dealt with in the appeal hearing. This is however, not the end of the

[25] The Applicant seeks
an alternative order for the Respondents to furnish security for
costs in the sum of N$350 000.00. It is common cause that the
Applicant failed to comply with the provisions of Rule 47 of the High
Court Rules and further seek condonation for that failure.

In their reference work: LAWSA Volume (3) 2 the authors remarked as
“The rules in force in the magistrate’s
courts, unlike those in the High Court, determine the circumstances
under which a defendant may require a plaintiff to give security for
the costs of an action.

phrase “give security” means to give security to the
satisfaction of the clerk of court either by payment into court of
the amount determined by the clerk or by the giving of a security
bond for that amount either by the party with someone else as surety
or by two or more other persons.

plaintiff must give security for costs if the defendant requires it
where the plaintiff:

  1. is
    not resident or working within the Republic;

  2. is
    an unrehabilitated insolvent;

  3. is
    a registered or incorporated company or a close corporation;

  4. has
    no substantial interest in the cause of action; or

  5. is
    subject to an administration order.

word “plaintiff” does not for this purpose include a
plaintiff in reconvention, nor does an “action” include a
claim in reconvention.

onus is on the defendant who is requesting security to satisfy the
court on a preponderance of probabilities that the plaintiff falls
within one of these five categories. Thus it is not correct for the
court to decide the matter on the basis that there are grave doubts
whether the plaintiff is resident within the Republic.”

[27] The District Labour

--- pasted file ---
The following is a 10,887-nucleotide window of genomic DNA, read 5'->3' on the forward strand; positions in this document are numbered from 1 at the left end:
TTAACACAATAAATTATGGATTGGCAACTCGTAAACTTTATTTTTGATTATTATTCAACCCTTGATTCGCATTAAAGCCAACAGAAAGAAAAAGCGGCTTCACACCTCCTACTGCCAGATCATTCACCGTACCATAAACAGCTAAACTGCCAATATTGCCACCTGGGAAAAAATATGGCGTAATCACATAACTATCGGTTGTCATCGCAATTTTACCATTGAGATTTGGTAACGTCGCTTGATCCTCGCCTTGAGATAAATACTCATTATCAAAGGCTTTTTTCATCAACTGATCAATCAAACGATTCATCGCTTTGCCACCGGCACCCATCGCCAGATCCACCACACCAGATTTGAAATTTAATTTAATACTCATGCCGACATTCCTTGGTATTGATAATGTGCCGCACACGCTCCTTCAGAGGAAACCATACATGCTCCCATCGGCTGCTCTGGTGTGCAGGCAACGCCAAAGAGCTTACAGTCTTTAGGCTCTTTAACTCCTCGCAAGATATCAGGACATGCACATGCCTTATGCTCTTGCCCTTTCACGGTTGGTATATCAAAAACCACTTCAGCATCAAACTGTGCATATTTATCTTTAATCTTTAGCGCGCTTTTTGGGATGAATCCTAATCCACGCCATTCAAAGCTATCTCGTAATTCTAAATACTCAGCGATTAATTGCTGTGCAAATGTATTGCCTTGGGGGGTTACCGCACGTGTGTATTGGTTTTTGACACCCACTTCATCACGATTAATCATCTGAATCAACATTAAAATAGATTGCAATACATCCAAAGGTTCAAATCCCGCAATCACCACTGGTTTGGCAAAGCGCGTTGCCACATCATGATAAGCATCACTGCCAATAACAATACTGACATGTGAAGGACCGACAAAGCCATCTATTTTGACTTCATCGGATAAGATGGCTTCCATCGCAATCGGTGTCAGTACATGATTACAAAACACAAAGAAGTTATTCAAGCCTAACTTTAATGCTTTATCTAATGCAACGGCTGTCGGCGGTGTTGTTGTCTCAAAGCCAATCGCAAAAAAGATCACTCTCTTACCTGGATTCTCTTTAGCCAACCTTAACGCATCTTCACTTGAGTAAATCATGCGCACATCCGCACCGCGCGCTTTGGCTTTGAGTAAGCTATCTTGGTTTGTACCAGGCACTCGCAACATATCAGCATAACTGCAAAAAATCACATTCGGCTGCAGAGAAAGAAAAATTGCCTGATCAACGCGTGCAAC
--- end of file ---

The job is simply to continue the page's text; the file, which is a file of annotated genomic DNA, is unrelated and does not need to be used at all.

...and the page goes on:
Court is a Magistrates Court and the Rules of the Magistrates Court
are applicable. The one difference between the High Court and the
District Labour Court, which is a Magistrates Court, is that the
former may order for payment of security, inter alia, against
vexatious litigants. The Magistrates Court is precluded by Rule 62 of
the Magistrates Court. The provisions of Rule 62 apply mutatis
mutandis to proceedings instituted by way of application.

[28] I have no hesitation
to find that Mr Barnard must have been aware that this application
had no merit on his contentions in the Magistrates Court; that is why
it was launched urgently in this court. This inevitably leads to the
second inquiry whether this application constitutes vexatious or
frivolous proceedings. Mr Narib argued that it does because the
Applicant was forum shopping and secondly it had advanced the same
arguments at the appeal which were not needed. The Applicant, I have
no doubt, was ill-advised but I am unable to hold that this
application was frivolous and vexatious.

[29] In the result, I
make the following order:

  1. Dispensing with the
    forms and service of the Rules of the Labour Court and hearing this
    matter as one of urgency.

  1. Dismissing the
    application, no order as to costs.


P Kauta

Acting Judge



Instructed by Koep &
Partners, Windhoek.



Instructed by GF
Kopplinger, Windhoek.